Open (M-F) 49.3% running 2 yr seat
Fairclough (M-G), Dyson (F-F) 50.1% running 4 yr seat
D-Wielechowski (G-H) 100% not running 2 years
D-Gardner (H-I) 100% running 4 yr seat
D-Ellis (I-J) 100% not running 2 years
D-French (J-K) 100% running 4 yr seat
McGuire (K-L) 100% not running 4 years
Meyer (L-M) 100% running 4 yr seat
Giessel (N-N) 50.1% running 2 yr seat
Micciche (N-O) 50.3% running 4 yr seat
Stevens (R-P) 51.3% running 2 yr seat
D - Egan (P-Q) 92.7% running 4 yr seat
Stedman (Q-R) 90.7% not running
D - Hoffman (S-S) 54.3% running 4 yr seat
D - Olsen (T-T) 80.3% running 2 yr seat

Some background for people who haven't been keeping track of these things:

Senators have four year terms.  The terms are staggered so that ten senators run in one election and ten in the next.  That way there are always at least ten Senators who aren't brand new.

If a new Senate district is changed so that a substantial number of people are new, the seat is truncated.  Truncation means that instead of serving out their full term (if it would not be up at the next election), their term is cut to two years and they must run in the next election.  The reasoning here is that a substantial number of people will now be represented by someone they didn't have an opportunity to vote for (or against.)

So, how many is substantial?  Last year's discussion of truncation said that any district that had more than a 10% change would be considered substantially changed.  Last year there was only one district that was less then 10% - Juneau - and the next was 65%.  This year they decided that the cut off would be 70%, which allowed Sen. John Coghill (75% change) not to have to run for reelection in 2014.  (Generally, people set standards before they know who will meet them and who won't so they aren't biased by knowing how the standards will affect real people.)  In any case, Coghill was also a Joe Miller supporter, so that would suggest that they weren't necessarily after Tea Party folks.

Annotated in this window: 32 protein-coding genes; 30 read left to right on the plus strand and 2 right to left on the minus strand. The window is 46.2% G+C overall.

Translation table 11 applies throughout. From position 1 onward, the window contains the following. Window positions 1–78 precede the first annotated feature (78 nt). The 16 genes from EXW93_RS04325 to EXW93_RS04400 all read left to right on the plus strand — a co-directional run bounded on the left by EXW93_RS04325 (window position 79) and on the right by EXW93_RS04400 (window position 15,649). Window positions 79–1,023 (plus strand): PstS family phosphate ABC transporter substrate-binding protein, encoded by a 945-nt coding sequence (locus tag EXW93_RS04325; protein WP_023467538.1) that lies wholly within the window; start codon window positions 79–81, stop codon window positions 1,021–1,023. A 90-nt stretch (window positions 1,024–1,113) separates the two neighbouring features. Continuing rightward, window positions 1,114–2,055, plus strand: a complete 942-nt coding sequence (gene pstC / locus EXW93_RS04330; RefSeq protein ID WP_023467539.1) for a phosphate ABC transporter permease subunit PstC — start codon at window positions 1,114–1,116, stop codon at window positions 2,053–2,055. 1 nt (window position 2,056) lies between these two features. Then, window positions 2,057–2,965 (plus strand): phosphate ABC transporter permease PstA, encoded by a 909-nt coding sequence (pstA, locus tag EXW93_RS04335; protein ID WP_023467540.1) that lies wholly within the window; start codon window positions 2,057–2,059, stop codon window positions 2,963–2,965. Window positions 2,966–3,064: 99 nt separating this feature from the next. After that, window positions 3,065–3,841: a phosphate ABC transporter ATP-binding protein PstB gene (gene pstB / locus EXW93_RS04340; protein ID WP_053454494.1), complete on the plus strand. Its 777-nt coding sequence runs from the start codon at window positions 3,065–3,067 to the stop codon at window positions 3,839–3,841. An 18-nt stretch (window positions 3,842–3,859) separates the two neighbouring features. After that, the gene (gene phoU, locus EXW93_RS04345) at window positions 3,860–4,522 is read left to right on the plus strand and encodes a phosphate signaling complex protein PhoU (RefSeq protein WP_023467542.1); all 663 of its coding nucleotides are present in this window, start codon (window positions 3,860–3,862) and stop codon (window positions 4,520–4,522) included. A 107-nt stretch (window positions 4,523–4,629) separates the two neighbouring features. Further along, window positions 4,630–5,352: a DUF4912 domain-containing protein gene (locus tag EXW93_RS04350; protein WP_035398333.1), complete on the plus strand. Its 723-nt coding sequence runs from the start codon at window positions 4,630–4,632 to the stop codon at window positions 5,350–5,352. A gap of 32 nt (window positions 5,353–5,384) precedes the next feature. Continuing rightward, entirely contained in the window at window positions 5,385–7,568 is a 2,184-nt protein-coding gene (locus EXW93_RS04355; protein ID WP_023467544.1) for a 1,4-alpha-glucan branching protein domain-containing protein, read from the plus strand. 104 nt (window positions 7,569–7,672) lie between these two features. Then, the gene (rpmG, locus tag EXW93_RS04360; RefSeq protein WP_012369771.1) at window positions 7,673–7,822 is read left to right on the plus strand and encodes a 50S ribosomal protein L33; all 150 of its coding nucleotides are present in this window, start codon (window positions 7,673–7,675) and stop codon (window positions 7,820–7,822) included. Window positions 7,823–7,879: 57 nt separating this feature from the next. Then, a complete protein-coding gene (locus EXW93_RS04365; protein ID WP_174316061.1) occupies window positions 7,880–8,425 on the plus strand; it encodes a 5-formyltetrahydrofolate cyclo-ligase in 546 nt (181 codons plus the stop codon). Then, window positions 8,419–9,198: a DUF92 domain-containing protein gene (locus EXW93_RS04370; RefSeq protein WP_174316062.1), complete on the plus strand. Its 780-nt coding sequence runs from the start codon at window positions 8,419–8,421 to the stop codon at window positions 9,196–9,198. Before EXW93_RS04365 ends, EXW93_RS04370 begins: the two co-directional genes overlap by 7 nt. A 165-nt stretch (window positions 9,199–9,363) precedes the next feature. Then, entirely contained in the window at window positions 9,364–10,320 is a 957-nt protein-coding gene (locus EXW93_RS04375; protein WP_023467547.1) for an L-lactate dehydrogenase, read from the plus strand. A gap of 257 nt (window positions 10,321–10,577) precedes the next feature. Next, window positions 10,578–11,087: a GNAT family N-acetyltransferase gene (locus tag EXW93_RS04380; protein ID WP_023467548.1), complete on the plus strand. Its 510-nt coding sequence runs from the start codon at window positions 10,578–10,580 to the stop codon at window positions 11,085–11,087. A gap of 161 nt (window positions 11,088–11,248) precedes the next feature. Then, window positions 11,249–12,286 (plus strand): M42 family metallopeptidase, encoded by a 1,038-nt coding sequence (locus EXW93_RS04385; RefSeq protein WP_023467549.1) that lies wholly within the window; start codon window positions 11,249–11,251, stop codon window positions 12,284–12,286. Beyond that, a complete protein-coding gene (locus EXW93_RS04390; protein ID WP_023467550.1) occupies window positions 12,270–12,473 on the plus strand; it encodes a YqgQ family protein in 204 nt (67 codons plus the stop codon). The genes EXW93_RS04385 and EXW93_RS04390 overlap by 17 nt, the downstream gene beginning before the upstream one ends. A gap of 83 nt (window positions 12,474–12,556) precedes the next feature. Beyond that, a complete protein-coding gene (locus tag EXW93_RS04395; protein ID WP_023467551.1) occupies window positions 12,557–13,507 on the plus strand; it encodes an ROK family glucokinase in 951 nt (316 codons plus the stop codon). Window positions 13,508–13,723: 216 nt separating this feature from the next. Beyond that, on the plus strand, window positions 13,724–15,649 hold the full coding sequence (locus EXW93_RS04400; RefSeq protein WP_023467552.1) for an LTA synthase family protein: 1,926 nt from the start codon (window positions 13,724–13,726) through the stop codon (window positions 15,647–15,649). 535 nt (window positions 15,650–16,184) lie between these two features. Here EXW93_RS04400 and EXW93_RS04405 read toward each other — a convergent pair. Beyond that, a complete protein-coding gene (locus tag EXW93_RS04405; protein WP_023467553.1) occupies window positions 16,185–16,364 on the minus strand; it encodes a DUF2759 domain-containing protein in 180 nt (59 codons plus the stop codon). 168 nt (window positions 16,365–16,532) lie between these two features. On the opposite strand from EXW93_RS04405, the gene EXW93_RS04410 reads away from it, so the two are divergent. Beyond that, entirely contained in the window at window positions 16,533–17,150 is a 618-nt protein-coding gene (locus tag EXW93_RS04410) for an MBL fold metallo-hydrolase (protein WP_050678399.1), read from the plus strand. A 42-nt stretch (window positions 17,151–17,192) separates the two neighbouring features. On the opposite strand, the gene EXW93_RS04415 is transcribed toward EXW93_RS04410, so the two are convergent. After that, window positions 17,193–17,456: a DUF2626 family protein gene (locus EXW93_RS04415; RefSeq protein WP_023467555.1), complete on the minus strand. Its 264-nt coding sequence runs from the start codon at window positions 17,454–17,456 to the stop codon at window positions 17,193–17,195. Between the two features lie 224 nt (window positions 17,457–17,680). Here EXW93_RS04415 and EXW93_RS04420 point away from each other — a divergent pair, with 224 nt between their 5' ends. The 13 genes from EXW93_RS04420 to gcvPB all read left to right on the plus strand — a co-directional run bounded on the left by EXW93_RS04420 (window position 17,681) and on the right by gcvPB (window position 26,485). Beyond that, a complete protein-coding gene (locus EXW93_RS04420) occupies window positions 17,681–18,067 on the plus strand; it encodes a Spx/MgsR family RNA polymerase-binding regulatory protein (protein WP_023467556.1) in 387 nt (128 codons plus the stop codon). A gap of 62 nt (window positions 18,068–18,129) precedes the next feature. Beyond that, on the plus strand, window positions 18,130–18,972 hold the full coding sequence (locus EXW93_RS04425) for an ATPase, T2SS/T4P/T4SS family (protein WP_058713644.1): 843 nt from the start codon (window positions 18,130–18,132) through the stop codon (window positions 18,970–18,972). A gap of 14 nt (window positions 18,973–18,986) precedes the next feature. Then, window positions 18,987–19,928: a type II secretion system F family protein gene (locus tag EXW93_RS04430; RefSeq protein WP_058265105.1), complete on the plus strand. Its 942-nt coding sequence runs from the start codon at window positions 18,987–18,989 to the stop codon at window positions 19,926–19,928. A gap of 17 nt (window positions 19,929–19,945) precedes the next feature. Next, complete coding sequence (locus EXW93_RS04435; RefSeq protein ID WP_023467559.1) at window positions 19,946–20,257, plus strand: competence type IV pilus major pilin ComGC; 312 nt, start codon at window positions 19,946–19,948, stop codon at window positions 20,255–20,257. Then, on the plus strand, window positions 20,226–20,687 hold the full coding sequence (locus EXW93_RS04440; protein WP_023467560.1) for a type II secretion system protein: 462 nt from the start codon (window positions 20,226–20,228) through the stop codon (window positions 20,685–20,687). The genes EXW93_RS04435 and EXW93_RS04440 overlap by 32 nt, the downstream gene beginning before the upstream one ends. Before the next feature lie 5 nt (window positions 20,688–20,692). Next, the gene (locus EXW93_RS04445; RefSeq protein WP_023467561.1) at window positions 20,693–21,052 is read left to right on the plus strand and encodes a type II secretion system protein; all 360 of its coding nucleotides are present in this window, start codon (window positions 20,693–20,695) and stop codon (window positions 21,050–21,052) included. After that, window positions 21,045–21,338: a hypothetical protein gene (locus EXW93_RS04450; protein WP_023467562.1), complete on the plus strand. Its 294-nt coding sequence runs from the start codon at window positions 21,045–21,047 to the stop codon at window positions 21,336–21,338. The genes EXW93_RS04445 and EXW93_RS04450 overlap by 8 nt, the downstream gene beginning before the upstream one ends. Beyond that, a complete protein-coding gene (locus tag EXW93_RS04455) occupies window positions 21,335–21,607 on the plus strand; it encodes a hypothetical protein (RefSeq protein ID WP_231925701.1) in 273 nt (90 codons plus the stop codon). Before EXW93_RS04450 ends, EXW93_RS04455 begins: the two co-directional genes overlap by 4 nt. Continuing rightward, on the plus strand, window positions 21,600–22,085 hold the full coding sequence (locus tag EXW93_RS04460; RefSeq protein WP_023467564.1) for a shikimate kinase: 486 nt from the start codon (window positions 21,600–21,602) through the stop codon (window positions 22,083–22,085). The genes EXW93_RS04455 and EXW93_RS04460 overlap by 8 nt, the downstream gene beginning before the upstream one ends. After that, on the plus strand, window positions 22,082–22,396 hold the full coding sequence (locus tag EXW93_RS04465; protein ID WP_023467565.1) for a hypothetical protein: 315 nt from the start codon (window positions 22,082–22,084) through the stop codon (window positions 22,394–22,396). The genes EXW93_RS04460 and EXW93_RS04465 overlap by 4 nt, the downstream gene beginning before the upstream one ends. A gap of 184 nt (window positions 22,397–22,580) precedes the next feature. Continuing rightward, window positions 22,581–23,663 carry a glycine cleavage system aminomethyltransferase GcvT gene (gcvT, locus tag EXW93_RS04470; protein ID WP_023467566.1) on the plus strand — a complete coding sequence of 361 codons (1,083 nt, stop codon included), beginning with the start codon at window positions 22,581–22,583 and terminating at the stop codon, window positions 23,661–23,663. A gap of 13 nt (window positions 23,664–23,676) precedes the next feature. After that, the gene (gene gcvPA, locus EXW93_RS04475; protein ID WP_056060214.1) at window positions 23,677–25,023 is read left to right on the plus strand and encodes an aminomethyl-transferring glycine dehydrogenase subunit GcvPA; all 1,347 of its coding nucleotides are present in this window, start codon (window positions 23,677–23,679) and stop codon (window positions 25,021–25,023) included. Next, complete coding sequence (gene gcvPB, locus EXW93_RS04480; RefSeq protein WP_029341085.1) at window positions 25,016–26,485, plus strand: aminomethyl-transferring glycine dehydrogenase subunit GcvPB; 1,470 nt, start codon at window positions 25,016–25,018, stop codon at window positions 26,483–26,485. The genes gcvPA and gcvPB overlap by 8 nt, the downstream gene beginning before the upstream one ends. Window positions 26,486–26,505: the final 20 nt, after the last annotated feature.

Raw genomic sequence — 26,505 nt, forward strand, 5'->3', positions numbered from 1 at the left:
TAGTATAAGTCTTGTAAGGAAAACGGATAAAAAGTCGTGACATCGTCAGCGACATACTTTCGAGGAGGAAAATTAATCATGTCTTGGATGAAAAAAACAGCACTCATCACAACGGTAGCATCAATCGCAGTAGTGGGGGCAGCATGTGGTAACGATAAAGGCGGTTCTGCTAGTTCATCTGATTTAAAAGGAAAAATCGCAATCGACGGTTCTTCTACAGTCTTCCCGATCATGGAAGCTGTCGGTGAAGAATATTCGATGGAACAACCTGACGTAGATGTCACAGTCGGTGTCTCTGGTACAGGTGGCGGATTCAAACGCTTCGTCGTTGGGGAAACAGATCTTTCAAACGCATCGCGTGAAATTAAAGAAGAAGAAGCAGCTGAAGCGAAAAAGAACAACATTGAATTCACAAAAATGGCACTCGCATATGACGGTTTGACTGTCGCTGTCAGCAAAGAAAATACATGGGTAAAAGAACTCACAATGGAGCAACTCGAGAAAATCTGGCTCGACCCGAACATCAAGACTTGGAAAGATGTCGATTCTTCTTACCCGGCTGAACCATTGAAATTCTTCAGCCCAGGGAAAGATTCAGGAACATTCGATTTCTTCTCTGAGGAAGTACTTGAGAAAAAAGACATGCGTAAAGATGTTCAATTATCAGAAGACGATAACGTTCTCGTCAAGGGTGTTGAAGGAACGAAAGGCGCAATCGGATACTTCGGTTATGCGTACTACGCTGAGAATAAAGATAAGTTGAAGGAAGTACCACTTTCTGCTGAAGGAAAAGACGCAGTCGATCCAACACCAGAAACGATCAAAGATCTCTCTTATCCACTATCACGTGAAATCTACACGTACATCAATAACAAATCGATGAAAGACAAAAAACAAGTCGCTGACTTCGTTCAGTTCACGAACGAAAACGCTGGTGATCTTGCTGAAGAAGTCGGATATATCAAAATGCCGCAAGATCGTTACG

The gerrymandering charges this year were from Democrats.  But might it be possible the Tea Party is going to challenge the redistricting plan?  Can you charge gerrymandering when it's Republicans out to get Republicans?  (I'm not saying that happened here, just a hypothetical.)  Maybe this isn't over yet. 


  1. Well, if the Tea Party wing thinks this plan negatively affects them, they certainly won't think it was a coincidental occurrence.

    I'd have to think about it more before I would state an opinion.

    The thing which strikes me is that both sides of the Republican Party in Alaska could have spent years sharpening the knives and plotting to play the redistricting game. Neither believes the party can survive with the other side of the party in control. Occam strongly hints that to both the true enemy is not the Democratic Party. This is the easiest and best way to cheapshot the other side.

  2. I don't have anything to add to what you said, but I appreciate your comments.

  3. Doesn't it make a bit of sense that the corrections from last year's districts, which heavily favored Republican candidates, would lean a little more to the center?

  4. But John, they've told us repeatedly there was no gerrymandering involved. (is there an irony icon?)(I checked, yes, a Malaysian Tweeter called Irony Icon.)

  5. I would speculate that in order to maintain Fbks area senators in Republican status, a sacrifice had to be made with the two North Pole area House reps to keep the boundaries more favorable for senate races. Most likely one Eagle River senator wasn't going to run again and this pairing supposedly lessens the board looking to favor R's.